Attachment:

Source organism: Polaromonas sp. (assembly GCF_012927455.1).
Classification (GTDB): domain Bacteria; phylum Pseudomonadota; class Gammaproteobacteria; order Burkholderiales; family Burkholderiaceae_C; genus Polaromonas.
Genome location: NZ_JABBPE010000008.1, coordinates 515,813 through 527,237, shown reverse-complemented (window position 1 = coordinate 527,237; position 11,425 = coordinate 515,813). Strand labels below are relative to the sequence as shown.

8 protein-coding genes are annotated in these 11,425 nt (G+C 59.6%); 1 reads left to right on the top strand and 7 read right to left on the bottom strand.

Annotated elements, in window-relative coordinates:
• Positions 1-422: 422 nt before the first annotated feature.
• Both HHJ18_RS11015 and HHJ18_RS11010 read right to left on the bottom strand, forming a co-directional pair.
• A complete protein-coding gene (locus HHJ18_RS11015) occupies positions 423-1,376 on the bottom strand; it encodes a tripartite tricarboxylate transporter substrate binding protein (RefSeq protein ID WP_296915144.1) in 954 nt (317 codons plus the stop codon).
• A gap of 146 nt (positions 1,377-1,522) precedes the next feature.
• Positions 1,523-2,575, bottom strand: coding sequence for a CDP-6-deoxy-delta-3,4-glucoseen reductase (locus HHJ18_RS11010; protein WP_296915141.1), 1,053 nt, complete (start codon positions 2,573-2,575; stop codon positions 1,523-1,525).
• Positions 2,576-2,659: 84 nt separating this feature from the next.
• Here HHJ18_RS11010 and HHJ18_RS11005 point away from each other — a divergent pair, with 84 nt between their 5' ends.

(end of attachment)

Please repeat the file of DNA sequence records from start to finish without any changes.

Source organism: Polaromonas sp. (assembly GCF_012927455.1).
Classification (GTDB): domain Bacteria; phylum Pseudomonadota; class Gammaproteobacteria; order Burkholderiales; family Burkholderiaceae_C; genus Polaromonas.
Genome location: NZ_JABBPE010000008.1, coordinates 515,813 through 527,237, shown reverse-complemented (window position 1 = coordinate 527,237; position 11,425 = coordinate 515,813). Strand labels below are relative to the sequence as shown.

8 protein-coding genes are annotated in these 11,425 nt (G+C 59.6%); 1 reads left to right on the top strand and 7 read right to left on the bottom strand.

Annotated elements, in window-relative coordinates:
• Positions 1-422: 422 nt before the first annotated feature.
• Both HHJ18_RS11015 and HHJ18_RS11010 read right to left on the bottom strand, forming a co-directional pair.
• A complete protein-coding gene (locus HHJ18_RS11015) occupies positions 423-1,376 on the bottom strand; it encodes a tripartite tricarboxylate transporter substrate binding protein (RefSeq protein ID WP_296915144.1) in 954 nt (317 codons plus the stop codon).
• A gap of 146 nt (positions 1,377-1,522) precedes the next feature.
• Positions 1,523-2,575, bottom strand: coding sequence for a CDP-6-deoxy-delta-3,4-glucoseen reductase (locus HHJ18_RS11010; protein WP_296915141.1), 1,053 nt, complete (start codon positions 2,573-2,575; stop codon positions 1,523-1,525).
• Positions 2,576-2,659: 84 nt separating this feature from the next.
• Here HHJ18_RS11010 and HHJ18_RS11005 point away from each other — a divergent pair, with 84 nt between their 5' ends.